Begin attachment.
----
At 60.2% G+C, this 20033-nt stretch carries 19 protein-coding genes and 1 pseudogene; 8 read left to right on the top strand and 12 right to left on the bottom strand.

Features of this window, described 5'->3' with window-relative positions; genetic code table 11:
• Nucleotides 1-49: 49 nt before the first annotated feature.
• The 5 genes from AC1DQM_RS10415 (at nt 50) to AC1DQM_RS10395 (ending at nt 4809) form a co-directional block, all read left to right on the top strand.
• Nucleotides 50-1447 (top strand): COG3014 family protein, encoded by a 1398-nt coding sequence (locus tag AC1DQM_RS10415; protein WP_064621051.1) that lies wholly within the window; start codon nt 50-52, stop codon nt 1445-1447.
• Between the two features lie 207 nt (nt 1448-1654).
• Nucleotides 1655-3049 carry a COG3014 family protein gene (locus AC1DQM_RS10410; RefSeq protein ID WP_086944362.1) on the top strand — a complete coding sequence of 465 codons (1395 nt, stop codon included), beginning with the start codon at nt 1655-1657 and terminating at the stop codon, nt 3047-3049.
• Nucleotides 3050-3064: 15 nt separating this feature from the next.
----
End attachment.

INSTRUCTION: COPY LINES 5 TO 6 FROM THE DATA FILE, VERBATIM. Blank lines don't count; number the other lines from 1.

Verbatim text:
• Nucleotides 50-1447 (top strand): COG3014 family protein, encoded by a 1398-nt coding sequence (locus tag AC1DQM_RS10415; protein WP_064621051.1) that lies wholly within the window; start codon nt 50-52, stop codon nt 1445-1447.
• Between the two features lie 207 nt (nt 1448-1654).